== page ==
We’re not being biased – honest. Click here to see United’s finest wins over Liverpool.
6. Liverpool 2-0 Man United (Europa League, 2016)
Undoubtedly, the man known as ‘Sir Alex’ around the world and as ‘Old Baconface’ on Merseyside did much to damage Liverpool’s domestic dominance. Over 25 years, Liverpool’s 18-7 league title advantage has been turned into an 18-20 deficit. Ouch.
Yet a superior continental trophy count supported the claim on Anfield’s banners which read ‘European royalty’ – and this added extra weight to a first-ever European meeting between the two clubs. Liverpool couldn’t lose on their own ‘patch’, and at no point did they look like doing so here.
This game was only kept to 2-0 via some superb David de Gea saves, as Liverpool dominated. Daniel Sturridge scored a penalty and Roberto Firmino added a second, while United barely had a sniff. It left Jurgen Klopp’s side in pole position for a quarter-final spot and Louis van Gaal exposed as a fuming yesterday’s man.
5. Liverpool 3-1 Man United (Premier League, 2001)
Despite Man United’s success around this time, Liverpool had the jinx on them. In our mind’s eye, this was via a loop of Danny Murphy scoring in an endless series of 1-0 wins, but apparently there were some deviations to the Murphy Formula.
The 2000/01 season saw Liverpool win 2-0 at Old Trafford (Steven Gerrard netting a brace), then complete the league double – and a fourth successive win over United – with this rousing performance at Anfield.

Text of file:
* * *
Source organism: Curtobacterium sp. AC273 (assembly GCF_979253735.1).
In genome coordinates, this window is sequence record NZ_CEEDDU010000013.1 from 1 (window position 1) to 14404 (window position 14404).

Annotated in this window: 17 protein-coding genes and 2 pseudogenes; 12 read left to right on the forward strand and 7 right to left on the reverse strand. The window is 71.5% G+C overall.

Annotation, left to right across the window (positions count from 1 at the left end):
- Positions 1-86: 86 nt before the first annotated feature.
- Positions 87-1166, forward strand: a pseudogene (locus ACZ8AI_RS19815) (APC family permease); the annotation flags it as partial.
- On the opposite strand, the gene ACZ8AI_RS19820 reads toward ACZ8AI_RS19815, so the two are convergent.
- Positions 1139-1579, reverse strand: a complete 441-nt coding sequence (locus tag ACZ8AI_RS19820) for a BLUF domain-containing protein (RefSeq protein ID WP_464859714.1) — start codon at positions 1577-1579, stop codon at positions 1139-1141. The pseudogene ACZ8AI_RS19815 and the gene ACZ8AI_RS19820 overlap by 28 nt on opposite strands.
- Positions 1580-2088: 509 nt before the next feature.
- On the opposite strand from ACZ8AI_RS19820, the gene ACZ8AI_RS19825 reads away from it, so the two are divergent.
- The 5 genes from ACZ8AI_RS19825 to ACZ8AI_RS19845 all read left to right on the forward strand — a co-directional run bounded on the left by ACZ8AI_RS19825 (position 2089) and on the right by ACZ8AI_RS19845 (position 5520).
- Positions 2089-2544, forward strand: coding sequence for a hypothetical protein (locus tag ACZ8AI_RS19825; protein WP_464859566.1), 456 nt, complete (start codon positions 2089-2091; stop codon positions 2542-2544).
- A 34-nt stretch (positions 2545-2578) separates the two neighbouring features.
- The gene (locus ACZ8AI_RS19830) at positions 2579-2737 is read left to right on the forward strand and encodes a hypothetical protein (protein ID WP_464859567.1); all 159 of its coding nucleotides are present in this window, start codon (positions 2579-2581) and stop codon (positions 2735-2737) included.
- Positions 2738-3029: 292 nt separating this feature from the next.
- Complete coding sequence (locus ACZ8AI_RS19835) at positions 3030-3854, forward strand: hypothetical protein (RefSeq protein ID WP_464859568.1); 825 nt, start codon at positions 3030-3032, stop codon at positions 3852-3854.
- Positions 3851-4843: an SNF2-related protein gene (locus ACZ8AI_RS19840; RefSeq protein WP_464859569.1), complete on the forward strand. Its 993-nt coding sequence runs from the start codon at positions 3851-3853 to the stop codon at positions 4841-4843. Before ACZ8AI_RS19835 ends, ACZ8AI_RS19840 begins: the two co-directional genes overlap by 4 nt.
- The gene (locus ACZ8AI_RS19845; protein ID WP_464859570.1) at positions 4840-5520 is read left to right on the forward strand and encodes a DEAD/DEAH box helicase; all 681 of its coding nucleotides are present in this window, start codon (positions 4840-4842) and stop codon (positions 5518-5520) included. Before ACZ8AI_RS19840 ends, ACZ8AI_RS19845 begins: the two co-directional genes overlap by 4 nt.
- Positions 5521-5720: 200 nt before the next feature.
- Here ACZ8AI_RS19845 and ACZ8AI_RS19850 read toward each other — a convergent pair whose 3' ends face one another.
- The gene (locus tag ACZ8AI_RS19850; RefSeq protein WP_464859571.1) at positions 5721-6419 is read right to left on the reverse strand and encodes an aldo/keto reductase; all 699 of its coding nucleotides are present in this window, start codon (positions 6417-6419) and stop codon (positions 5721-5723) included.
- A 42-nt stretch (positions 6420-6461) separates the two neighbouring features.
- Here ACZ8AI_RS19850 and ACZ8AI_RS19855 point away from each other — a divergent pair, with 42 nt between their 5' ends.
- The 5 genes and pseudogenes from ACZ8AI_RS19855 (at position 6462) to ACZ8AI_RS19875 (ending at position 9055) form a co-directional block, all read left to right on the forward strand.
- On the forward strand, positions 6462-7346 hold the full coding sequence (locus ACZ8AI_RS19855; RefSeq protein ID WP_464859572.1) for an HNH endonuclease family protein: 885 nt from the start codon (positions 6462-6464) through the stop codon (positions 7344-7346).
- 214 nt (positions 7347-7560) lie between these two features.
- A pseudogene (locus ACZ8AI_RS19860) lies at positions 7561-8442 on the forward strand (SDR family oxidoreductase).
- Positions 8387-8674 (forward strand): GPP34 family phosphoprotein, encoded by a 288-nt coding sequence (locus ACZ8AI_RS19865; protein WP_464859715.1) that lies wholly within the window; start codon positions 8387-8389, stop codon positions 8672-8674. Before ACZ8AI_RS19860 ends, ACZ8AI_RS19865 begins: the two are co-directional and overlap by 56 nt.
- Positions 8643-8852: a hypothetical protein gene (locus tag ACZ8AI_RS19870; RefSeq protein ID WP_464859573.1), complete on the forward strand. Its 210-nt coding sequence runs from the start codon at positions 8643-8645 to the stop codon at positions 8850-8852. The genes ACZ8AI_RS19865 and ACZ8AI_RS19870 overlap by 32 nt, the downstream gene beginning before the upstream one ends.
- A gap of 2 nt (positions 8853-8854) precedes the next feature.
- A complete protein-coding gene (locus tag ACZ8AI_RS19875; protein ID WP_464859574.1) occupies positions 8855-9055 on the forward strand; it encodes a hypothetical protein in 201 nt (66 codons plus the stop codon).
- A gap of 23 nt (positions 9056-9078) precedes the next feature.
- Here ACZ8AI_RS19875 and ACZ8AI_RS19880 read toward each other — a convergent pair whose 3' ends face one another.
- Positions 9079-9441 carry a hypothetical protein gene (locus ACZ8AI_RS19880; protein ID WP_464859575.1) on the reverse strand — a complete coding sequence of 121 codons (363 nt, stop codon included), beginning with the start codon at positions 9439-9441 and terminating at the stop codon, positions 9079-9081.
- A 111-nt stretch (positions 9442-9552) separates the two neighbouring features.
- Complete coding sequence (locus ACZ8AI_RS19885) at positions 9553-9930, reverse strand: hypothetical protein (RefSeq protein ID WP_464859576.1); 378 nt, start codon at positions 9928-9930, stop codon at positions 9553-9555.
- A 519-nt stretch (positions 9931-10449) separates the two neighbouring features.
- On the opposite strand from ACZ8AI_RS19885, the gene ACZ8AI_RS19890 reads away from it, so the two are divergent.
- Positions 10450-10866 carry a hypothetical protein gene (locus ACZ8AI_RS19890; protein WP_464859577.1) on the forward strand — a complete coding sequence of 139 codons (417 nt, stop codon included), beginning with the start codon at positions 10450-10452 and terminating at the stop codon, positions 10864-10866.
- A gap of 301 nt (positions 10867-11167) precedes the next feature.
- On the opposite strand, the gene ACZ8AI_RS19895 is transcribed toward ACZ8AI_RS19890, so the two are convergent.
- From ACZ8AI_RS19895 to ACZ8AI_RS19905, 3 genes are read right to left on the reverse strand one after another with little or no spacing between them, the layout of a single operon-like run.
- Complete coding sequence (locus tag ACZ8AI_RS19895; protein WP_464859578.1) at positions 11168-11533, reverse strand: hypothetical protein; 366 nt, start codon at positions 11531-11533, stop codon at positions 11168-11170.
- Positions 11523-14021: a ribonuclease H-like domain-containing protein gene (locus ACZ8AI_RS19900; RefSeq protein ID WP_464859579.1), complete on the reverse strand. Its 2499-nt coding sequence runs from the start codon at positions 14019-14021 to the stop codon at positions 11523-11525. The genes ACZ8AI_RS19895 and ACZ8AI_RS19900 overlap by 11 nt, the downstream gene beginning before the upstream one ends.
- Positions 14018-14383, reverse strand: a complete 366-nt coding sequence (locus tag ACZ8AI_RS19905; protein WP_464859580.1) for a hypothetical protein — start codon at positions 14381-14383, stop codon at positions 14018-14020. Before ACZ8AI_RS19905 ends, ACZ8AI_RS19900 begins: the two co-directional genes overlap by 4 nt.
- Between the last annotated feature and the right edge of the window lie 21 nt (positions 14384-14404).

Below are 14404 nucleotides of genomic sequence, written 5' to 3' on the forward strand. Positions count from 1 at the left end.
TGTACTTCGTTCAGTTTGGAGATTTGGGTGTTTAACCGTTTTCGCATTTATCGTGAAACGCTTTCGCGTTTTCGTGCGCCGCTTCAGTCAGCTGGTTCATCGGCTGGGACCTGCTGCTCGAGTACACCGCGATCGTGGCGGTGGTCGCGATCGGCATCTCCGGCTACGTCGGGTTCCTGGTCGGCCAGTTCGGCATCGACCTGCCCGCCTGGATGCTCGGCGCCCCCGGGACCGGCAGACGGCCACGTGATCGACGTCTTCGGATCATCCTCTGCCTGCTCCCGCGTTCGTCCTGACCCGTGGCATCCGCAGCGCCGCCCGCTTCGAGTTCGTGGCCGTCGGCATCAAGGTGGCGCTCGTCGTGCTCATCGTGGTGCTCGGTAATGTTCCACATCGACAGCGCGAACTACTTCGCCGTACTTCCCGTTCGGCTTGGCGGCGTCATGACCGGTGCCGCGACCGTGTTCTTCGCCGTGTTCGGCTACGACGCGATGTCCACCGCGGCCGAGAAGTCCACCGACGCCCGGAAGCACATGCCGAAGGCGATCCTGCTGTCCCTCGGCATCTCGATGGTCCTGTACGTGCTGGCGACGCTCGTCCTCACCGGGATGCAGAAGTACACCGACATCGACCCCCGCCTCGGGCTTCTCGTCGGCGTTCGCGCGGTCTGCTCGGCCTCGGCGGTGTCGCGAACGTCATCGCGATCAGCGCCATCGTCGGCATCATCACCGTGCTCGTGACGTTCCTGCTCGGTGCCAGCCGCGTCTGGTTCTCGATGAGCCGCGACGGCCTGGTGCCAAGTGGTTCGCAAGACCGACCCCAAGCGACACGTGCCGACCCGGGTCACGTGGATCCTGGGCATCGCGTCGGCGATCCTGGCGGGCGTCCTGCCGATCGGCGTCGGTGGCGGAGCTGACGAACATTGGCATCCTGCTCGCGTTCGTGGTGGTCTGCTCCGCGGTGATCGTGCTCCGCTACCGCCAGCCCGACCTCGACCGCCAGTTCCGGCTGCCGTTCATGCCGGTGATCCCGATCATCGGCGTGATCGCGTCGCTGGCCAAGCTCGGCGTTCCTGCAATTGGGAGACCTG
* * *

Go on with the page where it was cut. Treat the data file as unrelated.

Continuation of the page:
Michael Owen raced clear to put the home side 1-0 up, then leapt for joy at a time when his hamstrings allowed such a thing; John Arne Riiise rocketed in to make it 2-0. David Beckham reduced the deficit in the second half, but Owen peed on his Predators by scoring just two minutes later. Liverpool ran out deserved victors.
4. Liverpool 2-0 Man United (League Cup Final, 2003)
Hardly a classic encounter – but beating your fierce rivals in a cup final in front of 70,000+ fans has to be considered a decent day’s work. This was actually Man United’s first final since the 1999 Champions League, so Ferguson picked a strong team featuring Roy Keane, Ruud van Nistelrooy, Ryan Giggs, Beckham and Paul Scholes.
Yet it was Liverpool’s homegrown talent that settled it. At the end of an uneventful first half, Gerrard scored with a shot deflected off Beckham, then Owen raced clear to seal the game late on. Fergie chuntered post-game that keeper Jerzy Dudek had won Liverpool the match, but the alarmingly high levels of respect between him and Gerard Houllier held up.
Post-game, Ged the Gent even praised Fergie for congratulating each of Liverpool’s players after the final whistle. Sporting behavior? Down with this sort of thing.